February 25, 2023
February 25, 2023
David Ogilvy is a legend in the field of advertising. He was the founder of the agency Ogilvy & Mather and is often hailed as the “father of advertising” and the most influential advertiser of the 20th century.
Ogilvy did not start his career in advertising. That he would go on shaping the entire industry would be unthinkable if someone saw his early career journey.
Ogilvy left Oxford in 1931 without a degree and found work as an apprentice chef at an exclusive Parisian hotel. To quote him,
“For the next seventeen years, while my friends were establishing themselves as doctors, lawyers, civil servants, and politicians, I adventured about the world, uncertain of purpose. I was a chef in Paris, a door-to-door salesman, a social worker in the Edinburgh slums, an associate of Dr. Gallup in research for the motion picture industry, an assistant to Sir William Stephenson in British Security Co-ordination, and a farmer in Pennsylvania.”1
After his stint selling stoves in Britain, he got a job offer from a British advertising agency, Mather & Crowther. Though he realized that advertising was his passion, he continued choosing assignments in different fields. He worked in research with Dr. Gallup, did a stint with British Intelligence during World War II, and then tried his hand at tobacco farming before deciding to start his advertising agency. And the rest, as they say, is history!
Ogilvy's career journey may seem quite eccentric to stalwarts of talent management in current times. One of the biggest challenges in most organizations today is that we have ended up in a world limited by our siloed thinking. We are afraid to exchange information, and even more so to exchange people across functions. Internal job movements do happen; however, they are few and far between. And, in most cases, the hiring managers look for the same skill set. If an employee wants to move from a Finance role to a Marketing role in the same organization, it is almost impossible! A leading cause of attrition is the difficulty faced by employees in fulfilling their aspirations within the organization. The Great Resignation and instances of moonlighting have at least made that crystal clear.
Ogilvy's career makes a strong case for supporting employee aspirations for non-linear and stretched career transitions. A non-linear career journey gives more flexibility to the employees to experiment with their skills. To the employers, this brings greater access to creativity and engagement.
In times that require a significantly different approach to managing talent, the ability of talent management teams to maneuver through the possibilities and create an outcome that delivers business results and a great employee experience is going to be the touchstone for success.
The task is both challenging and urgent with a super-aware and social media-savvy generation entering the workforce. Below are some measures we recommend to better support employee career transitions.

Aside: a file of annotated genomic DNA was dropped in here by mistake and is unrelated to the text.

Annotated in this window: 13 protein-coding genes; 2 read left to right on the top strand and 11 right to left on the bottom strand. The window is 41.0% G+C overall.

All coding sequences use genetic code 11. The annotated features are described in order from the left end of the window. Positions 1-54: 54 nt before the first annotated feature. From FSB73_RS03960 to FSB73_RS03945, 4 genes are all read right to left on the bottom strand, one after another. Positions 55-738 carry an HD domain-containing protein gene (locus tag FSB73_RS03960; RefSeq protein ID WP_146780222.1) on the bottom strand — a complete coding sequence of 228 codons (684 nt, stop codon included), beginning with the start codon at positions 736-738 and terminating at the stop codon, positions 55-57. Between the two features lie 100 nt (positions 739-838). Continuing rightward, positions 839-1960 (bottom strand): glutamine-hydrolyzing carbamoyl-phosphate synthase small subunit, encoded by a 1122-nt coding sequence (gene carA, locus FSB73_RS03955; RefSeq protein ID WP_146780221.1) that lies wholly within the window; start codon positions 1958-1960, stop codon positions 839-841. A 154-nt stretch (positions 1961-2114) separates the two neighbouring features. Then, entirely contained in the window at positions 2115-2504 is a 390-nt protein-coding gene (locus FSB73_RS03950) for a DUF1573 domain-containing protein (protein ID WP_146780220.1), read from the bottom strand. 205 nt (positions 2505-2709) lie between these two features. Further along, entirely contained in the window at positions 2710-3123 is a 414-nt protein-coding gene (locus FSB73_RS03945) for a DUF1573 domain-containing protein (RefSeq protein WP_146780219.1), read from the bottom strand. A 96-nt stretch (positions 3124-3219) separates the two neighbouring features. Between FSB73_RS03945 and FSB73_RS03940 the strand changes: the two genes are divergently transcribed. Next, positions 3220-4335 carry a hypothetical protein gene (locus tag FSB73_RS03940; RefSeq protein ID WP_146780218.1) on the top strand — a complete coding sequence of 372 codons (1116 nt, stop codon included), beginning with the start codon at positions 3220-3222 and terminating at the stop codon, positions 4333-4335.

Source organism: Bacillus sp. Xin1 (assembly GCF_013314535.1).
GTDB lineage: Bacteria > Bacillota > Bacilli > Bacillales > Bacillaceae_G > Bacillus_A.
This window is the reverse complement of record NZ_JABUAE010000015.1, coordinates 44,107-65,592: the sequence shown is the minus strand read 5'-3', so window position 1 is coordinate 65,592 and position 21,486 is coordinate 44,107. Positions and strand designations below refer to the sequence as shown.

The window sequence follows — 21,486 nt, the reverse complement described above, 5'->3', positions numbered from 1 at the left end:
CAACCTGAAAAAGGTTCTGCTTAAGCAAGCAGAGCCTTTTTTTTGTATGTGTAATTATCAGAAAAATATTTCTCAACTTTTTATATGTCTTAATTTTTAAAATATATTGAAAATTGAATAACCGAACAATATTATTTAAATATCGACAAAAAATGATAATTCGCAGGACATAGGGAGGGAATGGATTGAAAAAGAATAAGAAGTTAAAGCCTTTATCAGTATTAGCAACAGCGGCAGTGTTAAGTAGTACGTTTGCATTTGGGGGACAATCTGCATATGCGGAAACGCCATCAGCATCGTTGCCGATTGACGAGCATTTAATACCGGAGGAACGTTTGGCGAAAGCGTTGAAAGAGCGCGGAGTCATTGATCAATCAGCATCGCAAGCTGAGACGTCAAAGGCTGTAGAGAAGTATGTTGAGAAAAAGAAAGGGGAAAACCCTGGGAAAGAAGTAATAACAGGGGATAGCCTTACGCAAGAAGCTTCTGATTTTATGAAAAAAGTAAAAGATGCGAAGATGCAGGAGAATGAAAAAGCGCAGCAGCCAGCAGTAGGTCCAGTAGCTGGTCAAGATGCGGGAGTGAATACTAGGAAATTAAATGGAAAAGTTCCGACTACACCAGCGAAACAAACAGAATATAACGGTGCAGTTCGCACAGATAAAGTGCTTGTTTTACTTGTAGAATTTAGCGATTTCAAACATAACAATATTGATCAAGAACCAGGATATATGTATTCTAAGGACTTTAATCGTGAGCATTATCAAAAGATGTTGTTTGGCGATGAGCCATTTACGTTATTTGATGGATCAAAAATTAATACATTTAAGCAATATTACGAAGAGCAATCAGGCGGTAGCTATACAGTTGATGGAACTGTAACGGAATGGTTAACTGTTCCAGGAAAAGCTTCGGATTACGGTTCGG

1. Start with creating an inventory of all the roles in your organization
2. Map the top 3 to 5 skills that are critical to each role
3. Get each employee to select the roles that they have experience in across their career
4. Next get them to rate themselves on their skills with a scale ranging from Beginner to Expert
5. Share the mapping of roles and skills with all your employees
These few steps will help employees assess their skill fit and / or gap for a desired role and help them bridge the skill gap. It will encourage hiring managers to consider candidates who seem to be stretch candidates but have some of the relevant skills. On the other hand, this will help the talent management teams to understand the skill gap accurately. Also, a peak into the talent landscape of the organization and the areas to further develop.
As the organization matures, the above steps can be made even more effective by the following:
1. Capture the aspirations of your employees
2. Connect the skills framework to the training, jobs and stretch assignments (gigs) ecosystem
3. Provide tailored recommendations to employees on training, jobs or stretch assignments
4. Provide tailored recommendations on mentors and sponsors within the organization
5. Provide continuous and 360 feedback on skills and projects
Do consider investing in a good talent marketplace solution to enable all of the above quickly and effectively across your entire organization.
Why is it so important to take deliberate action around this? The reasons are many, however, limiting it to two for the current discussion:
Betting on a moonshot: There is always the possibility that someone like David Ogilvy resides right within your organization and is looking for an opportunity for their potential to be unlocked.
Driving engagement and retention: Gone are the days when an employee’s primary objectives were safety, security, and a stable income. We are in a digital and connected knowledge economy, where employees want to explore more and not be limited by boundaries or silos. And any organization, that gives them that playground is going to win the long game and the war for talent.
1. David Ogilvy, Confessions of an Advertising Man, Chapter: Background
2. Britannica, https://www.britannica.com/biography/David-Ogilvy
3. Entrepreneur, https://www.entrepreneur.com/growing-a-business/david-ogilvy/197680
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